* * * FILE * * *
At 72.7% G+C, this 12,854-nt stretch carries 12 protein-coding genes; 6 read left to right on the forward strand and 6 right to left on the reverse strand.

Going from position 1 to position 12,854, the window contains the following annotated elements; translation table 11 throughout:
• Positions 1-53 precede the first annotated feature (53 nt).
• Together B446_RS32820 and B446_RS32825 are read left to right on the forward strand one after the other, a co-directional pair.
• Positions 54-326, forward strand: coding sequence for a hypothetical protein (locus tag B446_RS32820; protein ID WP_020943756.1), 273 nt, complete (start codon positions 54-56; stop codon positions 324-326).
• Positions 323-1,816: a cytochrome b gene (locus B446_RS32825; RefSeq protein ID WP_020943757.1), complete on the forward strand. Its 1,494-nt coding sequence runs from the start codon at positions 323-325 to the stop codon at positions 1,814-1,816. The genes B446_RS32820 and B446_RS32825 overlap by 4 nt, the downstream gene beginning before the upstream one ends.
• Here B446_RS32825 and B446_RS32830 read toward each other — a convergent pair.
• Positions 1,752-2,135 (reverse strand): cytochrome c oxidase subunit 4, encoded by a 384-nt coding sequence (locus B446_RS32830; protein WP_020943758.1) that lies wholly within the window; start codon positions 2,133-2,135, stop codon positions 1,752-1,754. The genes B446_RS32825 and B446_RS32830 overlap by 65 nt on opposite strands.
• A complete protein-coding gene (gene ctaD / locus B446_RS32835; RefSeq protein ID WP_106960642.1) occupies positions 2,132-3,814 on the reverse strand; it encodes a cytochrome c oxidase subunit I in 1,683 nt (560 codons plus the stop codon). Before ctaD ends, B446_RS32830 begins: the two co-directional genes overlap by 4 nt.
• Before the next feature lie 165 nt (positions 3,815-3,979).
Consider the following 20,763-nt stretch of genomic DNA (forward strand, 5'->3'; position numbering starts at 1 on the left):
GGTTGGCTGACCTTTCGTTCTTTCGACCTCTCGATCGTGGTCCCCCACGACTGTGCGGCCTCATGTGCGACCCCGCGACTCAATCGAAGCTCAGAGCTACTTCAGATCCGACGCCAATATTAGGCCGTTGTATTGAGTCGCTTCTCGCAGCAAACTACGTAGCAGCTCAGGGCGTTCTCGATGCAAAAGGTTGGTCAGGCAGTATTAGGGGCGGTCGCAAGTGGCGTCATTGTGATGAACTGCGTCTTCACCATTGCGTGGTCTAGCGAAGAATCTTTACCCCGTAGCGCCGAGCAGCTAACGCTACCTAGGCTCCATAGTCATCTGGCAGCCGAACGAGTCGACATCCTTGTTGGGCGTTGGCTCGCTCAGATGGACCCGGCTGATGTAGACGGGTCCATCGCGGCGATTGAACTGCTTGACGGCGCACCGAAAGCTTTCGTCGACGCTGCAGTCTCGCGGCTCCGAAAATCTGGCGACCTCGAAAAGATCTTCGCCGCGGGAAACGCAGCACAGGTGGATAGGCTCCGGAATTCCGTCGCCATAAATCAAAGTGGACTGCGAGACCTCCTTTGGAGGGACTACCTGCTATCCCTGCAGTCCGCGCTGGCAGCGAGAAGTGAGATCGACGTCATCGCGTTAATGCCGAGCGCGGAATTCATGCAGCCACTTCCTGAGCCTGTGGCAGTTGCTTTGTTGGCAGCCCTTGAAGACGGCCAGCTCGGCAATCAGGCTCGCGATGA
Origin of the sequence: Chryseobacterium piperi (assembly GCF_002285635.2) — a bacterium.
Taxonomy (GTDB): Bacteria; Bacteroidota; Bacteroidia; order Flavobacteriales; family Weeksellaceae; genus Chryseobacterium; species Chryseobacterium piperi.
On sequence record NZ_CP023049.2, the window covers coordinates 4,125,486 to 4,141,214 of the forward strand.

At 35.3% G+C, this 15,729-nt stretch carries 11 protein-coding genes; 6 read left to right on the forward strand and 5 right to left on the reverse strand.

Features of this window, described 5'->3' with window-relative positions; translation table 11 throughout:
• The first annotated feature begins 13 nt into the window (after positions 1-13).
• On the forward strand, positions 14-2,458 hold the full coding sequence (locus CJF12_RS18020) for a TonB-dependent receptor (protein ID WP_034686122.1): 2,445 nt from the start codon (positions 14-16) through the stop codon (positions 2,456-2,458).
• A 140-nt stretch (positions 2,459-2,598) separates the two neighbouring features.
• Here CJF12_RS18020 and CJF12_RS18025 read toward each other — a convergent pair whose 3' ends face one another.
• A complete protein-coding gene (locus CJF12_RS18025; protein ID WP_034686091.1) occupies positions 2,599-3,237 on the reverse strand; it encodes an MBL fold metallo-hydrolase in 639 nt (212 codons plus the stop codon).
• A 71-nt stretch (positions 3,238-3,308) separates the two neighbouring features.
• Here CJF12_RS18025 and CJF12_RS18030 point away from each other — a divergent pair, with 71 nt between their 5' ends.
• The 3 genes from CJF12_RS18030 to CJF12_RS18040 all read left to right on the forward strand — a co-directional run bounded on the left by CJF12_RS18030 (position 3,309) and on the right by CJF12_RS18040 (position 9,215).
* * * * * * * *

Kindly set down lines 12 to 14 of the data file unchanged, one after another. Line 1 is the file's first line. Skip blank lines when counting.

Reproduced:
GGTTGGCTGACCTTTCGTTCTTTCGACCTCTCGATCGTGGTCCCCCACGACTGTGCGGCCTCATGTGCGACCCCGCGACTCAATCGAAGCTCAGAGCTACTTCAGATCCGACGCCAATATTAGGCCGTTGTATTGAGTCGCTTCTCGCAGCAAACTACGTAGCAGCTCAGGGCGTTCTCGATGCAAAAGGTTGGTCAGGCAGTATTAGGGGCGGTCGCAAGTGGCGTCATTGTGATGAACTGCGTCTTCACCATTGCGTGGTCTAGCGAAGAATCTTTACCCCGTAGCGCCGAGCAGCTAACGCTACCTAGGCTCCATAGTCATCTGGCAGCCGAACGAGTCGACATCCTTGTTGGGCGTTGGCTCGCTCAGATGGACCCGGCTGATGTAGACGGGTCCATCGCGGCGATTGAACTGCTTGACGGCGCACCGAAAGCTTTCGTCGACGCTGCAGTCTCGCGGCTCCGAAAATCTGGCGACCTCGAAAAGATCTTCGCCGCGGGAAACGCAGCACAGGTGGATAGGCTCCGGAATTCCGTCGCCATAAATCAAAGTGGACTGCGAGACCTCCTTTGGAGGGACTACCTGCTATCCCTGCAGTCCGCGCTGGCAGCGAGAAGTGAGATCGACGTCATCGCGTTAATGCCGAGCGCGGAATTCATGCAGCCACTTCCTGAGCCTGTGGCAGTTGCTTTGTTGGCAGCCCTTGAAGACGGCCAGCTCGGCAATCAGGCTCGCGATGA
Origin of the sequence: Chryseobacterium piperi (assembly GCF_002285635.2) — a bacterium.
Taxonomy (GTDB): Bacteria; Bacteroidota; Bacteroidia; order Flavobacteriales; family Weeksellaceae; genus Chryseobacterium; species Chryseobacterium piperi.